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    Nobody knows how dry I am

    The Japanese tolerance for drunkenness is something you never quite get used to. I mean, I’ve got English, German, and Polish genes in me, so I know how to tie one on–believe me. What I’m talking about is public, undisguised drunkenness, which is a big no-no in the States (at least, everywhere I’ve been).

    That Tokyo stress gets to everyone, though, including LDP members of the Diet:

    The session [of the House of Representatives on Friday] began its recess at 5 p.m. and reopened just before 9 p.m. Tomoko Abe (Social Democratic Party), who had stood up to argue against voting [to extend the Diet session], looked out over the red faces of several members and spoke. “We should all get out of here right now,” she said, raising her voice. “If this is going to be the ‘Pickled Diet,’ there’s no need to extend the session.”

    When Osamu Yoshida (DPJ) got in Ken’ya Akiba’s (LDP) face, Akiba left the chamber immediately after casting his vote, despite the fact that the doors were officially sealed for the session. Subsequently, there was commotion in the chamber.

    There’s often commotion in the chamber. (That’s a fact that seems to floor a lot of Westerners schooled to think of Japan as a place where the citizens do everything in neat rows.)

    DPJ leader Katsuya Okada censured the Prime Minister:

    “Prime Minister Koizumi and former Prime Minister Yoshio Mori were both casting votes red-faced. You’d think they’d understand how to comport themselves during these sorts of proceedings.”

    Fingers are being pointed in multiple directions: the DPJ has submitted a motion to the Speaker of the House that Akiba and Mori be disciplined. The LDP is seeking disciplinary action against Yoshida.

    I’m a big believer in strict formal behavior on ceremonial occasions, and obviously public service at the level of Diet membership deserves to be performed very respectfully. On the other hand, it doesn’t take much alcohol for a lot of East Asians to turn bright red. I don’t know that I’d be affronted if a bunch of MP’s had one or two servings of liquor over a four-hour period. It’s odd that the opposition party was apparently able to abstain, though.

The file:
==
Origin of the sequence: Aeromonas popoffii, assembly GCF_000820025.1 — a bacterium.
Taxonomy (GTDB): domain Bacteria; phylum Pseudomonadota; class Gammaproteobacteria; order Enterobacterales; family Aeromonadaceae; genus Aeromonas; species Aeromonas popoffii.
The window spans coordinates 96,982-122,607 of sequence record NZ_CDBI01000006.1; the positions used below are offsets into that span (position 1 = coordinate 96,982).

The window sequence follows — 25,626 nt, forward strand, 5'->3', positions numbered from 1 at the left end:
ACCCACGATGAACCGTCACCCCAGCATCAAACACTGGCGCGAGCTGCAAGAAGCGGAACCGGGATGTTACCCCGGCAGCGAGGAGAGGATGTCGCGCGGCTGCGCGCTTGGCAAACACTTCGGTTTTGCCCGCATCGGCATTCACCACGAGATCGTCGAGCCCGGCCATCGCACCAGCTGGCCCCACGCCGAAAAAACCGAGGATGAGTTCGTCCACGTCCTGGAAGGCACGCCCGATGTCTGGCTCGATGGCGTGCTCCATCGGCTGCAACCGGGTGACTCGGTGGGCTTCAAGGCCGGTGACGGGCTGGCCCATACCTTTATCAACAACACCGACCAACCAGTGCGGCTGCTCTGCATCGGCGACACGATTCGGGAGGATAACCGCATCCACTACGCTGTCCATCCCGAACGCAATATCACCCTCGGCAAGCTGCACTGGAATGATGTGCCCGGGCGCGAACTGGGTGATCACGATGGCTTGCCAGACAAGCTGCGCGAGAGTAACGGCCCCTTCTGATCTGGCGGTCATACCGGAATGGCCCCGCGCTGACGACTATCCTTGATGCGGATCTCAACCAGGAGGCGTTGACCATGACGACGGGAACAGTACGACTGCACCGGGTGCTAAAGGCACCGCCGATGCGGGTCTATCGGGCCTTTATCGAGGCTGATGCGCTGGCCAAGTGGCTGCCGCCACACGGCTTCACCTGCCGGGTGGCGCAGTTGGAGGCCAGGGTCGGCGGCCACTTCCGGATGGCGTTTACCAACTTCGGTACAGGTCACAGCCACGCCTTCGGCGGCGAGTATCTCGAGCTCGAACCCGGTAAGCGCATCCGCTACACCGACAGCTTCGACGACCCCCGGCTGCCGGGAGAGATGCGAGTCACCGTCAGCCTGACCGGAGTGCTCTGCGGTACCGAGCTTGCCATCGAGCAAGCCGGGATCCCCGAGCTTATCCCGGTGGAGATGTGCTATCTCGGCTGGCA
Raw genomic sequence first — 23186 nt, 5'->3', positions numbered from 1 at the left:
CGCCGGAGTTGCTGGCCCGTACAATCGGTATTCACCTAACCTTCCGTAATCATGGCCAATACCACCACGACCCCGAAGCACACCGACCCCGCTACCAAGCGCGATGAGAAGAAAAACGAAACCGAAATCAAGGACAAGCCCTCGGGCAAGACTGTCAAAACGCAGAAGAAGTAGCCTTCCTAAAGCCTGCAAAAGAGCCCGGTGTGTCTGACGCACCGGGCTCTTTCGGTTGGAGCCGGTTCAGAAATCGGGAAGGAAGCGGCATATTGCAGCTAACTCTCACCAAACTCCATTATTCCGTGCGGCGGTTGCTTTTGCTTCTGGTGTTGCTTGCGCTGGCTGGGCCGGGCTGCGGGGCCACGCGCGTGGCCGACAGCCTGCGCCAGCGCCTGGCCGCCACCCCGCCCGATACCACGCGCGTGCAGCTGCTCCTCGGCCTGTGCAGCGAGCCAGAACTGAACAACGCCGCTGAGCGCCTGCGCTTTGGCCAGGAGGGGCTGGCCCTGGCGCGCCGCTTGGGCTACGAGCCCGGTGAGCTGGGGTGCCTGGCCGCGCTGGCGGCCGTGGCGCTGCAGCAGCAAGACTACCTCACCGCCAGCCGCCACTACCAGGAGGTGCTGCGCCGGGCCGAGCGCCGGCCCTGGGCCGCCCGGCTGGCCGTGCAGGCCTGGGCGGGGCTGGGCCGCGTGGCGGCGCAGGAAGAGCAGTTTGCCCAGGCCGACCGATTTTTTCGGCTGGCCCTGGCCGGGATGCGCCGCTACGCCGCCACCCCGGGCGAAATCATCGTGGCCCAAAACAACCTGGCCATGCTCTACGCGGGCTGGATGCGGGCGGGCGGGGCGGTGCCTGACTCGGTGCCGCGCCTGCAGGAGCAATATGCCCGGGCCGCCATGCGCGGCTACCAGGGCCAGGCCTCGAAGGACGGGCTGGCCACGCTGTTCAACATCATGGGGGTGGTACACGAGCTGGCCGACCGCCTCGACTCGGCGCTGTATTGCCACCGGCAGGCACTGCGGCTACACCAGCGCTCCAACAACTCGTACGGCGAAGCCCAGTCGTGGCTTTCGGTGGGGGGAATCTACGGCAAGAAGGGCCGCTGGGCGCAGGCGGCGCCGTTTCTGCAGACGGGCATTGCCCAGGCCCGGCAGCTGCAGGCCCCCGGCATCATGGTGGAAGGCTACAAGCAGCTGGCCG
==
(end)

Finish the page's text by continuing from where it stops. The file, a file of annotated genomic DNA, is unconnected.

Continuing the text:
Added after lunch: Atsushi–safely delivered to me by JAL, thankfully–says that there was at least one DPJ representative who was also looking extra-ruddy at this particular Diet session, so it wasn’t just the LDP.

    Added before dinner: Thanks to Dean for linking this. His angle is interesting. I’ve now lived in Japan for a quarter of my life, so I’m used to undisguised curiosity about ethnic characteristics. It can get annoying. Japanese people don’t always apply to foreigners the respect for personal space they use among each other, and I get heartily sick of having my arm hair yanked as if I were a science exhibit. (Being told, “Wow! That’s so sexy!” while it’s happening doesn’t help. Hair is attached, people.) And some of the reasoning is a bit sketchy. I’ve heard all of these multiple times over the years: “Are you sure all your ancestors are northern European? You’re so dark!” (I have no idea where this one comes from. I have green eyes and the skin tone of a dead mackeral’s underbelly; only my hair is brown.) “You can’t be American! Americans are fat!” (Not if they have to pay Tokyo food prices for eight years.) “You can’t be American! You’re so quiet!” (If it makes any difference, my superpower arrogance more than compensates for my lack of volubility.)

    It can also get ugly. One frequently hears Koreans blithely characterized as congenitally lazy and stupid, for example. My standard reply is to wonder aloud where all those impressive math/science scores in the ROK and among Korean immigrants in the US come from.

    On the whole, though, the sheer frank acknowledgement that there are physical differences in the way people have evolved in various parts of the globe can be refreshing. When the tone is good-natured rather than petty, hearing one Japanese person tell another that he has “a Thai nose” or “Indian eyebrows” is kind of sweet.

    5 Responses to “Nobody knows how dry I am”

    1. asiapundit says:

      a pickled diet

      Drunkenness in Northeast Asia is not frowned upon to the degree that it is in the West, SE Asia or (obviously) the Middle East. Heavy drinking not only accepted, it is also often ‘expected.’ Business entertainment in South Korea, Japan

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